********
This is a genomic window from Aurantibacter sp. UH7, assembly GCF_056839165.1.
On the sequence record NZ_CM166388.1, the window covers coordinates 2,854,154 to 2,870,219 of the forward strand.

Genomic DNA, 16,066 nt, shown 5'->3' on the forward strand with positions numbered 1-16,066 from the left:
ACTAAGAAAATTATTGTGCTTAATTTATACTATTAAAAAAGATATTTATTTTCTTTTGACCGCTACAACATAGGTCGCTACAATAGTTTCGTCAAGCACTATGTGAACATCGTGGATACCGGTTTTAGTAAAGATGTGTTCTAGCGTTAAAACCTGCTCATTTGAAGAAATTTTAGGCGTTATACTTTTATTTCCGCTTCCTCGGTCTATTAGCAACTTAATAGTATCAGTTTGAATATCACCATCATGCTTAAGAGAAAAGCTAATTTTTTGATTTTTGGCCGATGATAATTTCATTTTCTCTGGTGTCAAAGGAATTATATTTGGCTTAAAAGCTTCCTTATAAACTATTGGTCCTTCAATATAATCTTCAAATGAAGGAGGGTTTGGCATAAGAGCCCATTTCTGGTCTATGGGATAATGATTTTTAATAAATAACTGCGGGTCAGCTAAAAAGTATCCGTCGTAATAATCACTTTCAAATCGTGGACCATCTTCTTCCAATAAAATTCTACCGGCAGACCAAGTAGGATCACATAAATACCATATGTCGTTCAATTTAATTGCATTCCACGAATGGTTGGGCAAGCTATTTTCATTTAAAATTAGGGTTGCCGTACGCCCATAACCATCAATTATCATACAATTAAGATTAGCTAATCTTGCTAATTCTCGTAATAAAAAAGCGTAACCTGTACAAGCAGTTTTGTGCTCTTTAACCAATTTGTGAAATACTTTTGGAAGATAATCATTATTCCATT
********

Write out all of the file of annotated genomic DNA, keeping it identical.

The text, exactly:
This is a genomic window from Aurantibacter sp. UH7, assembly GCF_056839165.1.
On the sequence record NZ_CM166388.1, the window covers coordinates 2,854,154 to 2,870,219 of the forward strand.

Genomic DNA, 16,066 nt, shown 5'->3' on the forward strand with positions numbered 1-16,066 from the left:
ACTAAGAAAATTATTGTGCTTAATTTATACTATTAAAAAAGATATTTATTTTCTTTTGACCGCTACAACATAGGTCGCTACAATAGTTTCGTCAAGCACTATGTGAACATCGTGGATACCGGTTTTAGTAAAGATGTGTTCTAGCGTTAAAACCTGCTCATTTGAAGAAATTTTAGGCGTTATACTTTTATTTCCGCTTCCTCGGTCTATTAGCAACTTAATAGTATCAGTTTGAATATCACCATCATGCTTAAGAGAAAAGCTAATTTTTTGATTTTTGGCCGATGATAATTTCATTTTCTCTGGTGTCAAAGGAATTATATTTGGCTTAAAAGCTTCCTTATAAACTATTGGTCCTTCAATATAATCTTCAAATGAAGGAGGGTTTGGCATAAGAGCCCATTTCTGGTCTATGGGATAATGATTTTTAATAAATAACTGCGGGTCAGCTAAAAAGTATCCGTCGTAATAATCACTTTCAAATCGTGGACCATCTTCTTCCAATAAAATTCTACCGGCAGACCAAGTAGGATCACATAAATACCATATGTCGTTCAATTTAATTGCATTCCACGAATGGTTGGGCAAGCTATTTTCATTTAAAATTAGGGTTGCCGTACGCCCATAACCATCAATTATCATACAATTAAGATTAGCTAATCTTGCTAATTCTCGTAATAAAAAAGCGTAACCTGTACAAGCAGTTTTGTGCTCTTTAACCAATTTGTGAAATACTTTTGGAAGATAATCATTATTCCATT